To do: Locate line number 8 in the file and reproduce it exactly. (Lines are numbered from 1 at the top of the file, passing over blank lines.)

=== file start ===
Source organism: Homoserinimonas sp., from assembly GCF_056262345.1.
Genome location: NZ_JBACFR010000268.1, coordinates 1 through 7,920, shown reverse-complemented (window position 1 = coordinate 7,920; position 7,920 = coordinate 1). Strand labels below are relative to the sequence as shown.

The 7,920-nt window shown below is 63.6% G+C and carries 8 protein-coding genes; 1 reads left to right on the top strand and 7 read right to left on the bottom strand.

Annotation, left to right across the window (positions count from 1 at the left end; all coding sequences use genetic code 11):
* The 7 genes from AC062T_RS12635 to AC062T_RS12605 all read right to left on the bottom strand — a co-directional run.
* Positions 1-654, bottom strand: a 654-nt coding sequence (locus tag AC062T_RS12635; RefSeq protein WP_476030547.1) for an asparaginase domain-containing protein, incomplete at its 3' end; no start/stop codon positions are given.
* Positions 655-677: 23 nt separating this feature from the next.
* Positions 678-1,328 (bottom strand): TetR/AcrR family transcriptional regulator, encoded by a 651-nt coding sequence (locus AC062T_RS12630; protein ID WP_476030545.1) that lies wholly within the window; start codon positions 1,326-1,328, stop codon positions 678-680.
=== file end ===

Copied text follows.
* Positions 678-1,328 (bottom strand): TetR/AcrR family transcriptional regulator, encoded by a 651-nt coding sequence (locus AC062T_RS12630; protein ID WP_476030545.1) that lies wholly within the window; start codon positions 1,326-1,328, stop codon positions 678-680.